Nasal T-cell Lymphoma: a subset of angiocentric lymphomas, it is treated with doxorubicin (adriamycin) based combination chemotherapy and is managed like diffuse large cell lymphoma.

Nausea: feeling sick or wanting to vomit, possibly with dizziness or symptoms. Some chemotherapy combinations can cause nausea for up to several days - this can be lessened by taking antiemetic drugs.

Needle Biopsy: A sample of tissue is taken with a needle and looked at under a microscope.

Neoplasm: malignant (cancerous) growth

Neutropenia: a low number of neutrophils or white blood cells (wbc's); may increase the risk of infection depending how low the wbc count is and for how long it has been low.

Neutrophils: A type of white blood cell that plays a major role in the
body's defense against bacteria, viruses, and fungi.

Non-Hodgkin's Lymphomas (NHL): A group of lymphomas characterized by cancerous growth of different types of lymphatic cells, excluding those characterized by Hodgkin's Disease. The lymphomas are broken down into three grades depending on how fast the particular lymphoma develops: low grade, intermediate grade, and high grade.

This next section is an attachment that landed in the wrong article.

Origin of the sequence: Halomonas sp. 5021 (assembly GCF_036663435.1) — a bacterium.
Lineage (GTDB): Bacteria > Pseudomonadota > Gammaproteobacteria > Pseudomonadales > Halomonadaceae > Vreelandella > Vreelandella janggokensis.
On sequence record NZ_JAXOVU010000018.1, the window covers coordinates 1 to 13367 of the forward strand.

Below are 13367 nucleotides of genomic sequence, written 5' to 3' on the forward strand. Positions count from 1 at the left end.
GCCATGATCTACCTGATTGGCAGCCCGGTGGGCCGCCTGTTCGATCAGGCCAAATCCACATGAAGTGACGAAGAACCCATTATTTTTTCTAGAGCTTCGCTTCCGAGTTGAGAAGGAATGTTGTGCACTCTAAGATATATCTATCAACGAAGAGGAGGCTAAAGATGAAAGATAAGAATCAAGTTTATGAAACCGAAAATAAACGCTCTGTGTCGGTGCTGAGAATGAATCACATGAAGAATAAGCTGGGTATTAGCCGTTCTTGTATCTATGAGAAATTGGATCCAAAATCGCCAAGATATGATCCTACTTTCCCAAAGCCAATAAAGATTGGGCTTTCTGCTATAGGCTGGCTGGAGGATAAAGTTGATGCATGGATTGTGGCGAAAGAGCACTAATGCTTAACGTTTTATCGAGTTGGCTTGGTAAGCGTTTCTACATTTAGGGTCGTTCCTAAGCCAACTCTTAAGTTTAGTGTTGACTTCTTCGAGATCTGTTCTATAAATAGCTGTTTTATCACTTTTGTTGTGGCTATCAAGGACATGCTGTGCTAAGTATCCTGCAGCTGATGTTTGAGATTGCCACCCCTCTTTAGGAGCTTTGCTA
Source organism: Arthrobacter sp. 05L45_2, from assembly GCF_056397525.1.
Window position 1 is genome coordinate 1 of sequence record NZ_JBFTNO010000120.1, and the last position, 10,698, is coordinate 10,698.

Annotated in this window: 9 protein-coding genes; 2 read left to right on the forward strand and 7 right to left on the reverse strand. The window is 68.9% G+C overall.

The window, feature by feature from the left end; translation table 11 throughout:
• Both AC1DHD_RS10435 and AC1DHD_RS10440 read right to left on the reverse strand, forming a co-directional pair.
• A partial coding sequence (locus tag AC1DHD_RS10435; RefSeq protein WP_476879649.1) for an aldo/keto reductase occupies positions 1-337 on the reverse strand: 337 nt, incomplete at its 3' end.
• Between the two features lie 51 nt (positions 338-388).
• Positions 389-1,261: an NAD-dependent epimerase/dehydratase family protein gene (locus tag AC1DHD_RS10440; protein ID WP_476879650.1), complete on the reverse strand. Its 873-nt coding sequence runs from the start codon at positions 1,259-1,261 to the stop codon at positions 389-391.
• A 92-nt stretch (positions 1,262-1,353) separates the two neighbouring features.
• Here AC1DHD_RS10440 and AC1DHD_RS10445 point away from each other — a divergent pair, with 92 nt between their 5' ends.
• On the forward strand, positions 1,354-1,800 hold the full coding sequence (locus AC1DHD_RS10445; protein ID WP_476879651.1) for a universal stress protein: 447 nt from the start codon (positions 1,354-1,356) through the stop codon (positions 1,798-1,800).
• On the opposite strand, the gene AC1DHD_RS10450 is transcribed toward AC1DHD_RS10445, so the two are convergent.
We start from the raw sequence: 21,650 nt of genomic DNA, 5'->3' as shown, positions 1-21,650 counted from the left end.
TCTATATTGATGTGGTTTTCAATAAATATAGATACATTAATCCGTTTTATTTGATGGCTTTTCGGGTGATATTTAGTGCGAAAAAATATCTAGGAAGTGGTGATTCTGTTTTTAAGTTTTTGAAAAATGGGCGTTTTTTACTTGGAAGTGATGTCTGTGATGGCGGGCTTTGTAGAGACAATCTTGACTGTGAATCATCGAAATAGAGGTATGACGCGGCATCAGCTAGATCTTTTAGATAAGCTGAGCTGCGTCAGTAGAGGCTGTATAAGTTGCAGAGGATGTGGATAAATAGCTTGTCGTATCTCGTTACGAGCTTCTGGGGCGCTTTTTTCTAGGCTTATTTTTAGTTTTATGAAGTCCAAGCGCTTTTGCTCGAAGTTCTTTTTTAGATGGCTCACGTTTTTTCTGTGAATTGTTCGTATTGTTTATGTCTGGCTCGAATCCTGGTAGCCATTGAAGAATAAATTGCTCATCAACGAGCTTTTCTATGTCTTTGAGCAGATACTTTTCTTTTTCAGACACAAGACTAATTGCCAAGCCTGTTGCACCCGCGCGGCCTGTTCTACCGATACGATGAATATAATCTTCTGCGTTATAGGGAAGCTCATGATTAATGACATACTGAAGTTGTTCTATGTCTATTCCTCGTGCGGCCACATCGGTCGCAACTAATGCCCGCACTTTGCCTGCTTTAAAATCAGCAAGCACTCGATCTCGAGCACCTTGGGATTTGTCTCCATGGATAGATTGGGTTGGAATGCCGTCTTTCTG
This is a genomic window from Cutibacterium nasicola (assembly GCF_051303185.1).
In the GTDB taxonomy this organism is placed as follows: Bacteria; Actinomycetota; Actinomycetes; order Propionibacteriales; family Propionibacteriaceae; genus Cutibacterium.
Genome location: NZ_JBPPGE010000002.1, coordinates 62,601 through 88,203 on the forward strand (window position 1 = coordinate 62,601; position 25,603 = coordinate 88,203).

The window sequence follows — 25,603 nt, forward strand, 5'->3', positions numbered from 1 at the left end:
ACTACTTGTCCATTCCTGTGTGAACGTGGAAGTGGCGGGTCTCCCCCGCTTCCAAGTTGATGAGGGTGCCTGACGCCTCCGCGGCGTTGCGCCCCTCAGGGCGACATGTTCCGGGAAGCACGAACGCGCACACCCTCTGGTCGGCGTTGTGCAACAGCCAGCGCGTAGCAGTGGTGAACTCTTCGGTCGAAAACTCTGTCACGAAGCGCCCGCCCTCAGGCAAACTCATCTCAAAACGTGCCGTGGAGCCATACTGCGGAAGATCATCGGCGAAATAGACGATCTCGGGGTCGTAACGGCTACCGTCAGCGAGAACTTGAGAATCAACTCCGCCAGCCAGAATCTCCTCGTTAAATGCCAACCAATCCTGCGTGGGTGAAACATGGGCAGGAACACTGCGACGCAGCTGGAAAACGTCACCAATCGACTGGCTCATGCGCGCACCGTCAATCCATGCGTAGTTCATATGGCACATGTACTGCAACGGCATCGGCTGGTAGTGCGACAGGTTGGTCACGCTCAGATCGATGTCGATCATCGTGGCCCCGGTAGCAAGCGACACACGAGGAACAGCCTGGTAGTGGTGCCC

Oncologist: A physician who specializes in cancer.

Oncology: Study of the physical, chemical, and biological properties and features of cancer.

Ostomy: A suffix that refers to a surgically created passage connecting an internal organ with the skin or other internal organs.

Pathologist: A physician who interprets and diagnoses the changes cause by disease in the body.

Peripheral Blood Stem Cell Transplant (PBSCT): Similar to a bone marrow transplant (BMT), young blood stem cells are collected from the patient (autologous) or another matched donor (allogeneic) usually by a process called apheresis. High dose chemotherapy and/or radiation is given, and the stem cells reinfused to the patient to re-establish (rescue) the patients immune system.

Peripheral Neuropathy: numbness, tingling, burning, and/or weakness in the extremities (usually hands and/or feet). The chemotherapy drugs vinblastine (Hodgkin's) and vincristine (used for some NHLs) and both vinca alkaloid drugs which can cause varying degrees of peripheral neuropathy. More on the Peripheral Neuropathy page.